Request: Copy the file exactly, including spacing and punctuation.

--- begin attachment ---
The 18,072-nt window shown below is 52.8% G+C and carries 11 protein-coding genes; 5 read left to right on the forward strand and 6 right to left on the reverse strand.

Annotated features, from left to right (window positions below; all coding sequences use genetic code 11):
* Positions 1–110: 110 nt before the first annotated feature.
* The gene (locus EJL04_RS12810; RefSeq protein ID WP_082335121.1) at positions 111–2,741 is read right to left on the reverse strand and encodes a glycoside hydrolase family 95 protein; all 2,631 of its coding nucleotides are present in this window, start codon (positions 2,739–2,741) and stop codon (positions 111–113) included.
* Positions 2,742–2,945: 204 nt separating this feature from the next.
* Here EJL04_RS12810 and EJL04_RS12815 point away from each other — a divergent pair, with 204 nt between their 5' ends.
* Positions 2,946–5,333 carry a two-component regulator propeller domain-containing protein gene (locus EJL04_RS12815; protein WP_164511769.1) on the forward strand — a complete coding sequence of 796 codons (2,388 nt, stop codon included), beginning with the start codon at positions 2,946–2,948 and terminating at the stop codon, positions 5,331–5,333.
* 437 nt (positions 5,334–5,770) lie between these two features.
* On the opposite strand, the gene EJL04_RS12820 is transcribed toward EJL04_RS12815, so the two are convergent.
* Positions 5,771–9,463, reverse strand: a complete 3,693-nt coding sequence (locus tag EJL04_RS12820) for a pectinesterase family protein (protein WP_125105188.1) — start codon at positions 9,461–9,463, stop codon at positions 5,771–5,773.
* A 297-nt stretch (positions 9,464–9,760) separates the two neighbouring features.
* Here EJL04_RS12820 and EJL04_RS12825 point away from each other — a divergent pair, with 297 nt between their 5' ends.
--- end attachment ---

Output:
The 18,072-nt window shown below is 52.8% G+C and carries 11 protein-coding genes; 5 read left to right on the forward strand and 6 right to left on the reverse strand.

Annotated features, from left to right (window positions below; all coding sequences use genetic code 11):
* Positions 1–110: 110 nt before the first annotated feature.
* The gene (locus EJL04_RS12810; RefSeq protein ID WP_082335121.1) at positions 111–2,741 is read right to left on the reverse strand and encodes a glycoside hydrolase family 95 protein; all 2,631 of its coding nucleotides are present in this window, start codon (positions 2,739–2,741) and stop codon (positions 111–113) included.
* Positions 2,742–2,945: 204 nt separating this feature from the next.
* Here EJL04_RS12810 and EJL04_RS12815 point away from each other — a divergent pair, with 204 nt between their 5' ends.
* Positions 2,946–5,333 carry a two-component regulator propeller domain-containing protein gene (locus EJL04_RS12815; protein WP_164511769.1) on the forward strand — a complete coding sequence of 796 codons (2,388 nt, stop codon included), beginning with the start codon at positions 2,946–2,948 and terminating at the stop codon, positions 5,331–5,333.
* 437 nt (positions 5,334–5,770) lie between these two features.
* On the opposite strand, the gene EJL04_RS12820 is transcribed toward EJL04_RS12815, so the two are convergent.
* Positions 5,771–9,463, reverse strand: a complete 3,693-nt coding sequence (locus tag EJL04_RS12820) for a pectinesterase family protein (protein WP_125105188.1) — start codon at positions 9,461–9,463, stop codon at positions 5,771–5,773.
* A 297-nt stretch (positions 9,464–9,760) separates the two neighbouring features.
* Here EJL04_RS12820 and EJL04_RS12825 point away from each other — a divergent pair, with 297 nt between their 5' ends.